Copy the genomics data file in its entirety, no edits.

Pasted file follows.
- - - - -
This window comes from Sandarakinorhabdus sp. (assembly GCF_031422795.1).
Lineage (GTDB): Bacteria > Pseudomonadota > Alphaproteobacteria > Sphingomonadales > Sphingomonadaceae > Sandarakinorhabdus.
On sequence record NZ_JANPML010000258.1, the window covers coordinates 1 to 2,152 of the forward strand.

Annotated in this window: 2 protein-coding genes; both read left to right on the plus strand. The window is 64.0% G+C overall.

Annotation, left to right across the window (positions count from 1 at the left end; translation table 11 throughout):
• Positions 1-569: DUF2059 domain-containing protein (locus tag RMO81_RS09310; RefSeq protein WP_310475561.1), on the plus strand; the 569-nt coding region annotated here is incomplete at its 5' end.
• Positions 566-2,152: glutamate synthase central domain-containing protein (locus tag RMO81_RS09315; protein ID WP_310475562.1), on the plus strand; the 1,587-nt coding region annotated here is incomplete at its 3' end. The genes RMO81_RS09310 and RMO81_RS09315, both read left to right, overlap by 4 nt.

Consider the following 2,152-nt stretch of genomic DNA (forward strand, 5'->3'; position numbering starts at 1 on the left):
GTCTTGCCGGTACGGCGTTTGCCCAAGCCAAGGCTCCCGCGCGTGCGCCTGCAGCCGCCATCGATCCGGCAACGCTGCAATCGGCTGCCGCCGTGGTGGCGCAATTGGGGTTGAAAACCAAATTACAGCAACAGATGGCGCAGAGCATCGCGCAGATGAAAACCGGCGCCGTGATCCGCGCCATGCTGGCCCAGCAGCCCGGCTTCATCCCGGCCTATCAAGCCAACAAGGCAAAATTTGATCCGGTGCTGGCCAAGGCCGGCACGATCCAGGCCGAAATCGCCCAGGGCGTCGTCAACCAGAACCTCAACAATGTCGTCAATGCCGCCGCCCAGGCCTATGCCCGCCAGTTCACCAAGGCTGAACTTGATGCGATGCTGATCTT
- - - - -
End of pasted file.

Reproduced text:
This window comes from Sandarakinorhabdus sp. (assembly GCF_031422795.1).
Lineage (GTDB): Bacteria > Pseudomonadota > Alphaproteobacteria > Sphingomonadales > Sphingomonadaceae > Sandarakinorhabdus.
On sequence record NZ_JANPML010000258.1, the window covers coordinates 1 to 2,152 of the forward strand.

Annotated in this window: 2 protein-coding genes; both read left to right on the plus strand. The window is 64.0% G+C overall.

Annotation, left to right across the window (positions count from 1 at the left end; translation table 11 throughout):
• Positions 1-569: DUF2059 domain-containing protein (locus tag RMO81_RS09310; RefSeq protein WP_310475561.1), on the plus strand; the 569-nt coding region annotated here is incomplete at its 5' end.
• Positions 566-2,152: glutamate synthase central domain-containing protein (locus tag RMO81_RS09315; protein ID WP_310475562.1), on the plus strand; the 1,587-nt coding region annotated here is incomplete at its 3' end. The genes RMO81_RS09310 and RMO81_RS09315, both read left to right, overlap by 4 nt.

Consider the following 2,152-nt stretch of genomic DNA (forward strand, 5'->3'; position numbering starts at 1 on the left):
GTCTTGCCGGTACGGCGTTTGCCCAAGCCAAGGCTCCCGCGCGTGCGCCTGCAGCCGCCATCGATCCGGCAACGCTGCAATCGGCTGCCGCCGTGGTGGCGCAATTGGGGTTGAAAACCAAATTACAGCAACAGATGGCGCAGAGCATCGCGCAGATGAAAACCGGCGCCGTGATCCGCGCCATGCTGGCCCAGCAGCCCGGCTTCATCCCGGCCTATCAAGCCAACAAGGCAAAATTTGATCCGGTGCTGGCCAAGGCCGGCACGATCCAGGCCGAAATCGCCCAGGGCGTCGTCAACCAGAACCTCAACAATGTCGTCAATGCCGCCGCCCAGGCCTATGCCCGCCAGTTCACCAAGGCTGAACTTGATGCGATGCTGATCTT